And then the Fringe gang shows up at the metal depository, where Koenig is still aloft. Walter's completely delighted, and says, "'They glanced up and saw Icarus float through the sky, and taking him for a god, they stood still in wonder.'" I do think the floating man would have drawn more of a crowd. Anyway, Broyles points out that Icarus had wings, but they have no idea how this guy is staying up there. "There's no alarm on the upper windows. Apparently they used their... ability to get up there," he says, and Walter giddily calls it a marvelous way to pilfer. Nice job on the effect on the floating man, by the way. A cop reels him in, and Walter points out, somewhat unnecessarily, that the man is dead: "Assuming he is a man."
The trigger-happy security guard explains that he thought he saw him reach for a gun, so he shot him, and then the guy just floated away. They've got a sketch of what the other guy looked like, and the security guard says there's no gold or platinum missing. Olivia figures that they went to a lot of trouble to get in there, so they must have been after something. Arguably, it's less trouble for guys who can float to pull off a job like that, but we don't need to get into that.
Then there's an agent bringing Broyles a key card they found on the dead guy and after the security guard says it's not for the building, Broyles tells the agent to contact the manufacturer so they can find out what it's for. And while an agent comes over to say they discovered what was taken, Peter's over discovering the weighted-down boots that kept them counterbalanced, and Walter's struggling to examine Floaty McWeightlessness. Jesus, how long ago was he shot? I love it when it seems like the investigating officers didn't do a single damn thing until the Fringe folks showed up.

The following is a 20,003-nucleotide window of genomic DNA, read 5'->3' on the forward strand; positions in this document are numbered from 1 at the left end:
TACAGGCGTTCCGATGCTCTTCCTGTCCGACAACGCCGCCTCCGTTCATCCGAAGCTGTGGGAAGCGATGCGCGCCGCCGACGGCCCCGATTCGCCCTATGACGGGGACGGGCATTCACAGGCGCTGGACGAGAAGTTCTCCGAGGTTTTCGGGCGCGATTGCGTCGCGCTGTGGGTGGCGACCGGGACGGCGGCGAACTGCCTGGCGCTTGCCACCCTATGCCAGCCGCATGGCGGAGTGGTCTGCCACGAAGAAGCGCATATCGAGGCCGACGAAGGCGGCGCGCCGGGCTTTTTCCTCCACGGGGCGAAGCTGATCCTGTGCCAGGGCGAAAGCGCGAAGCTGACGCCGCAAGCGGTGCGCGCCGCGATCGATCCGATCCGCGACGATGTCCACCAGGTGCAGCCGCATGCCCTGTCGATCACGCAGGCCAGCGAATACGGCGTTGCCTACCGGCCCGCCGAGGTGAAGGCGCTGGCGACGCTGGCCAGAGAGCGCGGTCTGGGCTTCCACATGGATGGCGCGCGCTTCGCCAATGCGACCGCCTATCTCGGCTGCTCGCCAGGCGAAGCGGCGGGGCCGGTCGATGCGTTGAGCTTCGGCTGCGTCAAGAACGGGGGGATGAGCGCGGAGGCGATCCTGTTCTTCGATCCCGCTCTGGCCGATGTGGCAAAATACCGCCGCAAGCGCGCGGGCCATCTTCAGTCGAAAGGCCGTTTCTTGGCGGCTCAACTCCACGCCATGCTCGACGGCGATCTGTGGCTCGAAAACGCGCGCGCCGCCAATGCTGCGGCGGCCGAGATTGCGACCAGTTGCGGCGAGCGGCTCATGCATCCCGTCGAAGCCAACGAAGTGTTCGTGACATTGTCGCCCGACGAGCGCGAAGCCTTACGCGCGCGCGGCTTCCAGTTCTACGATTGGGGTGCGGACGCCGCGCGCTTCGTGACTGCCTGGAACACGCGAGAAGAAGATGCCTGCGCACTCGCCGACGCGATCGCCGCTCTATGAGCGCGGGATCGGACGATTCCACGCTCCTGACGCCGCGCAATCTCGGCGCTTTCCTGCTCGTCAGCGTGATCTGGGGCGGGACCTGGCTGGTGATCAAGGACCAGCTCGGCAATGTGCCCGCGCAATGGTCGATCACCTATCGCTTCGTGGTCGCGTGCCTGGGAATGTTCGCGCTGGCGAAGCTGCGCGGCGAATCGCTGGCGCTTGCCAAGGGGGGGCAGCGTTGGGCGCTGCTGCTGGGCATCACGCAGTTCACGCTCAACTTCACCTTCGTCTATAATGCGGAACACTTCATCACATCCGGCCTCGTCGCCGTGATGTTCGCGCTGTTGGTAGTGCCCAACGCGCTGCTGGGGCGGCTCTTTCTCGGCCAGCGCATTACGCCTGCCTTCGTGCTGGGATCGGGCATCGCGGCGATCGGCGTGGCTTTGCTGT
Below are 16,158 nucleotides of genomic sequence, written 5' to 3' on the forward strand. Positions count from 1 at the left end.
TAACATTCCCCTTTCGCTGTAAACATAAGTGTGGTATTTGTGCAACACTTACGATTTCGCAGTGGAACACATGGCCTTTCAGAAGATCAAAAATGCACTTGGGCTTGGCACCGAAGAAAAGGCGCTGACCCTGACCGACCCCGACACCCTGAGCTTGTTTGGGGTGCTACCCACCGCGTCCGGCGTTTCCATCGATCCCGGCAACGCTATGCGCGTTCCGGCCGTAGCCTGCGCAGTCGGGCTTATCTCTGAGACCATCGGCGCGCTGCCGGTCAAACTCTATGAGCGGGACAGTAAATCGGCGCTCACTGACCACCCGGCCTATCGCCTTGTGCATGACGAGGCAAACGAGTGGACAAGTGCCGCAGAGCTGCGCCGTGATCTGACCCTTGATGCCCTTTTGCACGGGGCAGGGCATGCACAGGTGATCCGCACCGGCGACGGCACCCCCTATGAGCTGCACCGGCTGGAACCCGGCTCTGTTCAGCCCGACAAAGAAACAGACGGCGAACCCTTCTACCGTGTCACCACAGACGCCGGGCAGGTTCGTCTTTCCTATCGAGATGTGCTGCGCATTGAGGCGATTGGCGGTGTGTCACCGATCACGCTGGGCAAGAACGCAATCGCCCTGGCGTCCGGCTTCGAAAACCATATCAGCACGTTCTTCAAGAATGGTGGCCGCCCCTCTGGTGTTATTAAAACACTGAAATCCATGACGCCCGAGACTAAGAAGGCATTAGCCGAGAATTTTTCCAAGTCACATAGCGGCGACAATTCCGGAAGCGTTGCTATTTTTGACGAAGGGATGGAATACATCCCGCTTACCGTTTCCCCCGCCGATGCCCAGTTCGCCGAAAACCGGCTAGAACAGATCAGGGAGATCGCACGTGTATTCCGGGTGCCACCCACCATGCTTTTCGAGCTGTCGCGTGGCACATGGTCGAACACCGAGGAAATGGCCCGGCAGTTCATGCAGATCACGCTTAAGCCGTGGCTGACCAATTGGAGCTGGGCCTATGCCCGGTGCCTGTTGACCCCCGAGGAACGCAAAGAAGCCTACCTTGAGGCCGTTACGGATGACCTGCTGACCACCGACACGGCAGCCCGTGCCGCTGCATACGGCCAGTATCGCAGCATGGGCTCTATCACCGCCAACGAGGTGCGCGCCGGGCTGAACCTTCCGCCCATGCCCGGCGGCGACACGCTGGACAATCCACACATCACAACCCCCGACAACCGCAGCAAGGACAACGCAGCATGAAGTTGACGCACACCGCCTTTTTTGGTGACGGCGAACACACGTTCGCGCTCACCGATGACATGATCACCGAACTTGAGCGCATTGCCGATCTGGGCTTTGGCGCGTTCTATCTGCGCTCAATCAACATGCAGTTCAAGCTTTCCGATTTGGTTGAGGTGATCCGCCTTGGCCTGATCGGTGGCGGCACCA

Anyway, a quick look at the guy's leg confirms that he's human after all, but his calf muscles are extremely atrophied. Makes sense in that you don't use muscles when you float: just ask astronauts. But Walter points out that for deterioration like he's got, he would have had to be weightless for some time. Also, points out Peter, the chest and shoulders are all normal.
Olivia strolls over to ask if they know anything about osmium, instead of Googling it on her magic phone like anyone else would have. If she had done that, though, we wouldn't have been treated to Peter showing off how quickly he can rattle off some information about how it's a durable metal used in electrical contacts and fountain pen nibs. Really, fountain pen nibs? Olivia says the warehouse is missing a substantial quantity, so she thinks that's what the thieves were after. Peter says that's weird because osmium isn't particularly valuable, but Walter points out the irony of the crime: osmium is the heaviest element on Earth: "It's like using balloons to steal bowling balls," he says.
Over at Frost Aerodymanics, guest star Alan Ruck is talking to a co-worker about how something would require the cockpit be resistant to radiation at higher altitudes, so maybe they should blend it with a slightly denser compound.
The other guy from the robbery is in the car park as Ruck and his co-worker enter, and he calls for Dr. Krick, and a surprised Ruck asks "Scotty" to give him a minute, and goes over to ask what the hell the guy's doing here. "Koenig is dead. There was a guard. He shot him," he says, and Krick is a little nonplussed to find out that Koenig's body was left behind. "I had to. What do we do?" says the accomplice, and Krick tells him to go home while he figures something out. But there's more: "I've been nauseous. And my head is killing me. I didn't feel like this the last time," he says, and Krick asks if they got what he asked for. Buddy nods and starts to get it, and Krick tells him not here, ordering him to go to the lab and wait for him. Krick then goes back to his co-worker, and I can only imagine the story he told to explain why some guy who looks like he's in heroin withdrawal just accosted him in a parking lot. Buddy gets back into the car, pulling -- with difficulty -- his weighted-boot-wearing legs inside the vehicle.